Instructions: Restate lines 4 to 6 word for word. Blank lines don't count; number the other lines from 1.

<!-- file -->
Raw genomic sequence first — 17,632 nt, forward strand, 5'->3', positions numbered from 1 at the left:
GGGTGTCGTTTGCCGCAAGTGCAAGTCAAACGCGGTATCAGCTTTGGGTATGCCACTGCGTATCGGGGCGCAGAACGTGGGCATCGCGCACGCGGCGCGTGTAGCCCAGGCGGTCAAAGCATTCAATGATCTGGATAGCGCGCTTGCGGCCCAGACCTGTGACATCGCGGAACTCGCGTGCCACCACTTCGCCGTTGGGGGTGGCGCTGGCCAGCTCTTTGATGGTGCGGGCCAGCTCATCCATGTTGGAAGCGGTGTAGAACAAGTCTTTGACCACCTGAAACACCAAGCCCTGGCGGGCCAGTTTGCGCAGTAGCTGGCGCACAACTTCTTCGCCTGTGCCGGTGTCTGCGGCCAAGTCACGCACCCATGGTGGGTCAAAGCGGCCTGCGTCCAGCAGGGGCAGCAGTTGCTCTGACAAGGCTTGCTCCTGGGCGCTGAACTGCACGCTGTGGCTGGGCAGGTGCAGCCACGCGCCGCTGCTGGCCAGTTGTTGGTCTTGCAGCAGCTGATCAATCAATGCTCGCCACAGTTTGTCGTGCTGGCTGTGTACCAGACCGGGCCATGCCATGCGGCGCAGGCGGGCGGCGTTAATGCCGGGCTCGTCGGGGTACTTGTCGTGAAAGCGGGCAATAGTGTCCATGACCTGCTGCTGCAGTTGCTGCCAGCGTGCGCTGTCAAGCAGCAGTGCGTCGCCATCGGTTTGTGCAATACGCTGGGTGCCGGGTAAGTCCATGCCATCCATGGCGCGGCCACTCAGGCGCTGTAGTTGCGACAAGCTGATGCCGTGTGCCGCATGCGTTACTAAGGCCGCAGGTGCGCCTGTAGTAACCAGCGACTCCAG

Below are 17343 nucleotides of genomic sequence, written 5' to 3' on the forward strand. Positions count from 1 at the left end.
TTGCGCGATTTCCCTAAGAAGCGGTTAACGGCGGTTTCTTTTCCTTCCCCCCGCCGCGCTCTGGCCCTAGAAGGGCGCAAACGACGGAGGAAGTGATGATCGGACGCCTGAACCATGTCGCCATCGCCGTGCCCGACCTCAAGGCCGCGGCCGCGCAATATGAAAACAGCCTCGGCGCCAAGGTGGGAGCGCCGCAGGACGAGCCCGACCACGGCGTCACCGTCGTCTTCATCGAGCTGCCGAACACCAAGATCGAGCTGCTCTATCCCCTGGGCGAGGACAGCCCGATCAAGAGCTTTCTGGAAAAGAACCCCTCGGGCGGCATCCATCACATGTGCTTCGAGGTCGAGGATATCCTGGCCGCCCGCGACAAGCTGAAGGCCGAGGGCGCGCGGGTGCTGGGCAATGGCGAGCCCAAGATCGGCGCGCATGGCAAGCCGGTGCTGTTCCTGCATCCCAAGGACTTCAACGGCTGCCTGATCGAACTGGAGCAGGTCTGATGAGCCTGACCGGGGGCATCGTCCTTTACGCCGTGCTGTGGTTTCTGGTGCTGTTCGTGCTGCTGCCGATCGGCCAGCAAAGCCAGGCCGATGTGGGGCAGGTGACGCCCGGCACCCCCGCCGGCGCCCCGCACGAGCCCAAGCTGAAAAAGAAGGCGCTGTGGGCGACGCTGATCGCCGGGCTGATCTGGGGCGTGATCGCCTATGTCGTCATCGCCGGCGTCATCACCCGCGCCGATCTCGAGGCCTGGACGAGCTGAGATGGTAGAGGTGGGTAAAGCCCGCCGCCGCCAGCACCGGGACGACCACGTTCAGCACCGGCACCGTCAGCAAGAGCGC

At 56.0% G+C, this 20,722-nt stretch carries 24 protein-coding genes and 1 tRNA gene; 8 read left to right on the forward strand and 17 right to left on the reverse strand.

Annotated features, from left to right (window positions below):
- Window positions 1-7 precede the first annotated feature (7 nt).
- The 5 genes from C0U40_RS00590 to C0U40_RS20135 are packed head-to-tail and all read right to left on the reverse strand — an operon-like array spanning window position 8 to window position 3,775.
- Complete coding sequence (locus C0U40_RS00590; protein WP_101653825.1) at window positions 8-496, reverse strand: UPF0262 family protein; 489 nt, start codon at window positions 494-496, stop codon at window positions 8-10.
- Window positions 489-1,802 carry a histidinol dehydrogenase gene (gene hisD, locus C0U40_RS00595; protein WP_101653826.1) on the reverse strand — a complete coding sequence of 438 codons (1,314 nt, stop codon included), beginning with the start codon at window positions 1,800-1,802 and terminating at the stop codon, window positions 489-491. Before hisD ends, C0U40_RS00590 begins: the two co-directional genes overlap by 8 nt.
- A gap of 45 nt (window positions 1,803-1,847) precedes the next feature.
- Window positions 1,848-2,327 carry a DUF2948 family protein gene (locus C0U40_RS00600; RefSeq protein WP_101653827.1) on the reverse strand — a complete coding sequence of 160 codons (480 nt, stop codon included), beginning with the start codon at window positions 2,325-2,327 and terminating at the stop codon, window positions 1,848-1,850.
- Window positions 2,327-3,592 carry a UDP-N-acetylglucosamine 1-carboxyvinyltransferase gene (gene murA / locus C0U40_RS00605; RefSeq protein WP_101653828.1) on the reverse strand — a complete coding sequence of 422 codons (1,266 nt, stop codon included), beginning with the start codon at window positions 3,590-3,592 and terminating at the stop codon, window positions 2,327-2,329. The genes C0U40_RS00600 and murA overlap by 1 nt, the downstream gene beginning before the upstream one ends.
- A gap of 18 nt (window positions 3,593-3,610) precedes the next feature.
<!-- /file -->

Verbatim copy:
TTGCGCGATTTCCCTAAGAAGCGGTTAACGGCGGTTTCTTTTCCTTCCCCCCGCCGCGCTCTGGCCCTAGAAGGGCGCAAACGACGGAGGAAGTGATGATCGGACGCCTGAACCATGTCGCCATCGCCGTGCCCGACCTCAAGGCCGCGGCCGCGCAATATGAAAACAGCCTCGGCGCCAAGGTGGGAGCGCCGCAGGACGAGCCCGACCACGGCGTCACCGTCGTCTTCATCGAGCTGCCGAACACCAAGATCGAGCTGCTCTATCCCCTGGGCGAGGACAGCCCGATCAAGAGCTTTCTGGAAAAGAACCCCTCGGGCGGCATCCATCACATGTGCTTCGAGGTCGAGGATATCCTGGCCGCCCGCGACAAGCTGAAGGCCGAGGGCGCGCGGGTGCTGGGCAATGGCGAGCCCAAGATCGGCGCGCATGGCAAGCCGGTGCTGTTCCTGCATCCCAAGGACTTCAACGGCTGCCTGATCGAACTGGAGCAGGTCTGATGAGCCTGACCGGGGGCATCGTCCTTTACGCCGTGCTGTGGTTTCTGGTGCTGTTCGTGCTGCTGCCGATCGGCCAGCAAAGCCAGGCCGATGTGGGGCAGGTGACGCCCGGCACCCCCGCCGGCGCCCCGCACGAGCCCAAGCTGAAAAAGAAGGCGCTGTGGGCGACGCTGATCGCCGGGCTGATCTGGGGCGTGATCGCCTATGTCGTCATCGCCGGCGTCATCACCCGCGCCGATCTCGAGGCCTGGACGAGCTGAGATGGTAGAGGTGGGTAAAGCCCGCCGCCGCCAGCACCGGGACGACCACGTTCAGCACCGGCACCGTCAGCAAGAGCGC

At 56.0% G+C, this 20,722-nt stretch carries 24 protein-coding genes and 1 tRNA gene; 8 read left to right on the forward strand and 17 right to left on the reverse strand.

Annotated features, from left to right (window positions below):